Pine Mountain to Red Mountain in a 7 hour flight on Sunday August 7, 2005.
Bo on launch around 11:45am waiting for a cycle. Dean had launched 15 minutes ahead. Photo by Mike Preston.
Dean got a picture of me in my Gin Nomad climbing over launch.
Dean up over Pine Mountain, what a day.
Dean taking it OTB (Over the Back).
Dean bypassing the No Man's Land.
Dean heading to Giermo and the Lockwood Valley.
Tom Truax flying tandem with Sharon. Tom has flown 121 miles
from Pine solo, and today flew 94 miles tandem!
Tom, Sharon and Dean leading the charge.
Looking back at Pine and the great clouds.
Tony Deleo aka "Diablo" on his ATOS ended up going 110 miles today.
Diablo holds the paragliding record from Pine of 135 miles.
Headed for Frazier Mountain under ensuing development.
Coming up on Frazier Mountain. The red dot is Mark Forger - Military Test Pilot.
Looking towards I-5 and the Antelope Valley.
Passed by a hang glider over Frazier mountain. It's the tortise and the hare thing.
Looking for lift to make the jump across I-5.
Looking back at Lockwood Valley. Ron Meyer is somewhere back there
behind the rain waiting to come and play.
Crossing the I-5 and heading towards Quail Lake.
Coming up on Holiday Valley with anvil development to the southeast.
Dean crossing the Antelope Valley.
Dean and Mark out in Antelope Valley.
Leaving the paved roads and clouds to cross the valley.
Looking back across Antelope Valley and Frazier receeding, Dean hot on the trail.
Picking up more clouds along the convergence line.
Getting low over Soledad Mine. Tehachapi and windmills off to the left.
Back in the game as we approach the race track south of California City.
Big development and rain forced us south of town.
Edwards Air Force Base and the Space Shuttle runway off to the right.
Forger and I tanking up over California City and the prison.
2 Buttes and more desert.
Looking towards Garlock.
Following the 58 to the 395. Red Mountain off to the left.
Forger passing Edwards Air Force Base.
Dazzling Sky back towards California City.
Approaching Red Mountain. Forger landed just before Red Mountain at 106 miles.
Dean landed 2 miles further just around the corner of Red Mountain.
Getting over Red Mountain and encountering a northwest wind.
Leaving Red Mountain and following the bypass. The desert is beautiful.
Looking back at Red Mountain.
How did I miss those clouds?
Up once again and now on final glide.
It wouldn't be complete without the foot shot.
Thanks Gin Nomad for a spectacular 7 hour, 118 mile very memorable flight.
The sun sits low upon landing at 6:50 pm.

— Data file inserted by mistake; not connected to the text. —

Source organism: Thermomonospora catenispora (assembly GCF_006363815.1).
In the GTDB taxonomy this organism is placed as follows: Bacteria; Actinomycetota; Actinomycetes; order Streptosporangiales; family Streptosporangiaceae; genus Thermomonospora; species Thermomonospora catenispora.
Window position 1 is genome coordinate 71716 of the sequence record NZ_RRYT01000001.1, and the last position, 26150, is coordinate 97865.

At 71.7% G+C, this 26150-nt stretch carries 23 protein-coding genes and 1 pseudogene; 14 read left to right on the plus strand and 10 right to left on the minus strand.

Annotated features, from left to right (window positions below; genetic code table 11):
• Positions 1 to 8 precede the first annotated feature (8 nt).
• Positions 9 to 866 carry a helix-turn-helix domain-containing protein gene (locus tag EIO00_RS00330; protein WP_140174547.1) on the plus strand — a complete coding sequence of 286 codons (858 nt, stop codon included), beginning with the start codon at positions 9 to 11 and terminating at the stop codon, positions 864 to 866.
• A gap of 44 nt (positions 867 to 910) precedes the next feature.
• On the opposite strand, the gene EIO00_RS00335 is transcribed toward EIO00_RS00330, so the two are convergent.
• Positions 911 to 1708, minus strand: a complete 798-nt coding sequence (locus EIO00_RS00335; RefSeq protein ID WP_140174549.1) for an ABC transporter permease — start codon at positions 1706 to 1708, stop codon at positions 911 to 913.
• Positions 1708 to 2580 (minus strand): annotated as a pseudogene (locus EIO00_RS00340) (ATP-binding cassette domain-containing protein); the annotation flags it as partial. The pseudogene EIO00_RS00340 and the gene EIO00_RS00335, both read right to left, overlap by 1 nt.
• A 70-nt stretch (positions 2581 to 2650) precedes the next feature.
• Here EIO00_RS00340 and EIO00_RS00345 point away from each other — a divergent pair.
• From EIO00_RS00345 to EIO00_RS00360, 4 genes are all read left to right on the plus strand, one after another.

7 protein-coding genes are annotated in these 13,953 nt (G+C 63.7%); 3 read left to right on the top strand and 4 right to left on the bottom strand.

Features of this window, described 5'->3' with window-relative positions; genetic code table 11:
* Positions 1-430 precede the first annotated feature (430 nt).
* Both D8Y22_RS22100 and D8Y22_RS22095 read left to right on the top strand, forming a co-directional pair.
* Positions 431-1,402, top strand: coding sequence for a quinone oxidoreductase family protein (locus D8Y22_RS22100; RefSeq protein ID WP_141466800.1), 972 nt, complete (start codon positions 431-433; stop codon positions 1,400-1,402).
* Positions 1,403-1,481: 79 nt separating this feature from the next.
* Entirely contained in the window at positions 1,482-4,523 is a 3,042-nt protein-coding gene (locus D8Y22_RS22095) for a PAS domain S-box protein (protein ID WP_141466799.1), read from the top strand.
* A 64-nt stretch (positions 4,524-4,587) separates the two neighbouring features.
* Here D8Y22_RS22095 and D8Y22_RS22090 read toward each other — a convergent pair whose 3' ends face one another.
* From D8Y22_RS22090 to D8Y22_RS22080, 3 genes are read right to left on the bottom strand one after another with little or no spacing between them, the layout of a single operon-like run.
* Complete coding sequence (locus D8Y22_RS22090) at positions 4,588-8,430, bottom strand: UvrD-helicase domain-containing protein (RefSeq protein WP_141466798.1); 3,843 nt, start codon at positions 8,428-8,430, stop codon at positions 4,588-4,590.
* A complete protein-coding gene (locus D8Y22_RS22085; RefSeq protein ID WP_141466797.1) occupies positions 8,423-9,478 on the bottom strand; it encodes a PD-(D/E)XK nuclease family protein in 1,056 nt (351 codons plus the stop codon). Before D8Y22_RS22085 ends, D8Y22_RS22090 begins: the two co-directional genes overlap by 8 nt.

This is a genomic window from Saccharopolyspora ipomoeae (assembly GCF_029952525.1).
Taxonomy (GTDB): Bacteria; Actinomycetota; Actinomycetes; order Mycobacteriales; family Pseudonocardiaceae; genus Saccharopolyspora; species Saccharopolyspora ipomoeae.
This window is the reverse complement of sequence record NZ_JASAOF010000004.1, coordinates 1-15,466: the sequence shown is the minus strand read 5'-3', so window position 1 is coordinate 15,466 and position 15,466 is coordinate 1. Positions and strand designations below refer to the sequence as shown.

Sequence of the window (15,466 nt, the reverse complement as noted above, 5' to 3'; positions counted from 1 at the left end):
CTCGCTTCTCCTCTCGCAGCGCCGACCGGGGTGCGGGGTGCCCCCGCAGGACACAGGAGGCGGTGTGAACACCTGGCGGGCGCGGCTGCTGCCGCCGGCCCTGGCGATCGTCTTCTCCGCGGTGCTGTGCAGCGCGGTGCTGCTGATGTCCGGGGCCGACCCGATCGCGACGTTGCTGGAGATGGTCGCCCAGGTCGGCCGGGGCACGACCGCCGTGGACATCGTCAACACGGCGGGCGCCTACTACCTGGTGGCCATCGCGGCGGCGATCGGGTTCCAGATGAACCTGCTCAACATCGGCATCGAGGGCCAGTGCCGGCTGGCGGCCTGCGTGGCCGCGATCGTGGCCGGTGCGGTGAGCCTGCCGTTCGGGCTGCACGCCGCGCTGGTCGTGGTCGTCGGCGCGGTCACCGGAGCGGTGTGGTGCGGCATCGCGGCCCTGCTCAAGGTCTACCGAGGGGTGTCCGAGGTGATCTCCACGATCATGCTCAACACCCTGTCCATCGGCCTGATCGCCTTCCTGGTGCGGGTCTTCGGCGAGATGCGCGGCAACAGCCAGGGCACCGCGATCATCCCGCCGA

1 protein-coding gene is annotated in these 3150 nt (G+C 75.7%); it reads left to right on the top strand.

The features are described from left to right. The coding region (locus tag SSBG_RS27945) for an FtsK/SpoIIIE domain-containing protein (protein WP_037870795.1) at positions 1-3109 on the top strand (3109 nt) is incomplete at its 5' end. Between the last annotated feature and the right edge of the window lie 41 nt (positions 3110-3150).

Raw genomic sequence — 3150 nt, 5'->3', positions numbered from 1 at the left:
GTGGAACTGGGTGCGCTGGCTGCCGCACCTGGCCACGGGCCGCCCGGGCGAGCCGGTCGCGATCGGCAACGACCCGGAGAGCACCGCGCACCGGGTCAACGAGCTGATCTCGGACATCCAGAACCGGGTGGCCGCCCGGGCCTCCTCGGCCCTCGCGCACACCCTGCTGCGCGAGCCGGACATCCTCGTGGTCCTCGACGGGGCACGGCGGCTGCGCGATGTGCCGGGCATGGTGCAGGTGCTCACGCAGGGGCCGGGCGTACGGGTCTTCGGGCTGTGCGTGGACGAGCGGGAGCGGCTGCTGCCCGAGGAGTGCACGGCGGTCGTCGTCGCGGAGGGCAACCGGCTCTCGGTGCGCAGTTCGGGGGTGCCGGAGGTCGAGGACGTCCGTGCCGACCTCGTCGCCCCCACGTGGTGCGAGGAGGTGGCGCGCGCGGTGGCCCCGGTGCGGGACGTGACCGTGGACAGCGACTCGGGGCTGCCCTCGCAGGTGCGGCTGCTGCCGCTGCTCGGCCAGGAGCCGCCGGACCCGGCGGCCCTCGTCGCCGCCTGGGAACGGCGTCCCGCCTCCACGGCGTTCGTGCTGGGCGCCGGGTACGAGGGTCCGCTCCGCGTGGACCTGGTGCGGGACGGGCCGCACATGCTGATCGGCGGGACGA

Late Boomers. A cloud street heading due south into no man's land.
A bit worked, but well worth the 10 year wait of breaking 100 miles.
The TEAM - Mark Forger 106 miles, Dean Stratton 108 miles, Bo Criss 118 miles, Fast Eddie 337 miles.
Thanks, I couldn't have done it without you guys!
Now ladies, don't come running too fast. We were worked! Got back to Pine Mountain
at 12:15 am and Santa Barbara an hour later. (6 hour retrieve going home).
Bustin the 100 Mile Mark
August 7, 2005
There was a buzz in the hang glider and paraglider communities near Santa Barbara that this weekends weather might be good for XC flying from Pine Mountain. Dean Stratton had flown from Pine to East Beach in Santa Barbara on Saturday and everyone was coming out of the woodwork to get a taste of Sunday's flying. I retrieved Dean on saturday and took him back to Pine Mountain saturday night for some camping before sunday's main event.
We got up slowly and put down some breakfast before shuttling cars up and down between launch and the landing zone. We got to launch around 11:00 and winds were light with small cumis starting to pop. Game On!! Tom Truax, the California state record holder was first to launch tandem with another local pilot - Sharon. Tom climbed slowly into the sky as the cumis started to form. Dean Stratton stepped up to the plate and launched his Gin Zoom around 11:30. He sank off launch and headed to the house thermal and struggled to maintain his altitude. I was on deck and waiting for signs of life and the next thermal to roll in. At 11:45 I launched in a small bubble and headed out to meet Dean, still struggling. After a few passes we finally connected and started a very nice climb upwards towards the clouds.